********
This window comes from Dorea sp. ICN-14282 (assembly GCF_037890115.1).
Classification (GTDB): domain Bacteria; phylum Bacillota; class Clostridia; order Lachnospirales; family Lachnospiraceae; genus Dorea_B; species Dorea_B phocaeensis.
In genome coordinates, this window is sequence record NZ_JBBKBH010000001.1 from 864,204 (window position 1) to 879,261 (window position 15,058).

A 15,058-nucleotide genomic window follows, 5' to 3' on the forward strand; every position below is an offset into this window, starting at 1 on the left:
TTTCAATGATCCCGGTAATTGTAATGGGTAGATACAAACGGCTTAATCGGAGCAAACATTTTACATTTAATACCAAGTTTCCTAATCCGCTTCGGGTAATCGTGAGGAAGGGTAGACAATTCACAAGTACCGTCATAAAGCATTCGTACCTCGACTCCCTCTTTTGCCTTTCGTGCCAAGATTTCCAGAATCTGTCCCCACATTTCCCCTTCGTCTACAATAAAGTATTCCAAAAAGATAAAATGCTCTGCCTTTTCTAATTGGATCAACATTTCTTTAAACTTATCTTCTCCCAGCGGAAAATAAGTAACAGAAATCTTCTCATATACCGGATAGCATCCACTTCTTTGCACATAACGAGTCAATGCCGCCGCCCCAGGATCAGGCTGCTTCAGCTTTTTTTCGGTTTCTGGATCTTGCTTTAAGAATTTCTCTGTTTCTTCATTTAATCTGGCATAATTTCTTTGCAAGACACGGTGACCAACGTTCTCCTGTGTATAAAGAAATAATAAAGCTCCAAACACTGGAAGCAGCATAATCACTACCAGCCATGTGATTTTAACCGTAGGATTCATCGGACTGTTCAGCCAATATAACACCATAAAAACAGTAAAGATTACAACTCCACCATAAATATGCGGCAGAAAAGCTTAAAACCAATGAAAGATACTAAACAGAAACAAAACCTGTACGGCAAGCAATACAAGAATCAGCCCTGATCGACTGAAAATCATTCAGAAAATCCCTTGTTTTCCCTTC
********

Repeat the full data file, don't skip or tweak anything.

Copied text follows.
This window comes from Dorea sp. ICN-14282 (assembly GCF_037890115.1).
Classification (GTDB): domain Bacteria; phylum Bacillota; class Clostridia; order Lachnospirales; family Lachnospiraceae; genus Dorea_B; species Dorea_B phocaeensis.
In genome coordinates, this window is sequence record NZ_JBBKBH010000001.1 from 864,204 (window position 1) to 879,261 (window position 15,058).

A 15,058-nucleotide genomic window follows, 5' to 3' on the forward strand; every position below is an offset into this window, starting at 1 on the left:
TTTCAATGATCCCGGTAATTGTAATGGGTAGATACAAACGGCTTAATCGGAGCAAACATTTTACATTTAATACCAAGTTTCCTAATCCGCTTCGGGTAATCGTGAGGAAGGGTAGACAATTCACAAGTACCGTCATAAAGCATTCGTACCTCGACTCCCTCTTTTGCCTTTCGTGCCAAGATTTCCAGAATCTGTCCCCACATTTCCCCTTCGTCTACAATAAAGTATTCCAAAAAGATAAAATGCTCTGCCTTTTCTAATTGGATCAACATTTCTTTAAACTTATCTTCTCCCAGCGGAAAATAAGTAACAGAAATCTTCTCATATACCGGATAGCATCCACTTCTTTGCACATAACGAGTCAATGCCGCCGCCCCAGGATCAGGCTGCTTCAGCTTTTTTTCGGTTTCTGGATCTTGCTTTAAGAATTTCTCTGTTTCTTCATTTAATCTGGCATAATTTCTTTGCAAGACACGGTGACCAACGTTCTCCTGTGTATAAAGAAATAATAAAGCTCCAAACACTGGAAGCAGCATAATCACTACCAGCCATGTGATTTTAACCGTAGGATTCATCGGACTGTTCAGCCAATATAACACCATAAAAACAGTAAAGATTACAACTCCACCATAAATATGCGGCAGAAAAGCTTAAAACCAATGAAAGATACTAAACAGAAACAAAACCTGTACGGCAAGCAATACAAGAATCAGCCCTGATCGACTGAAAATCATTCAGAAAATCCCTTGTTTTCCCTTC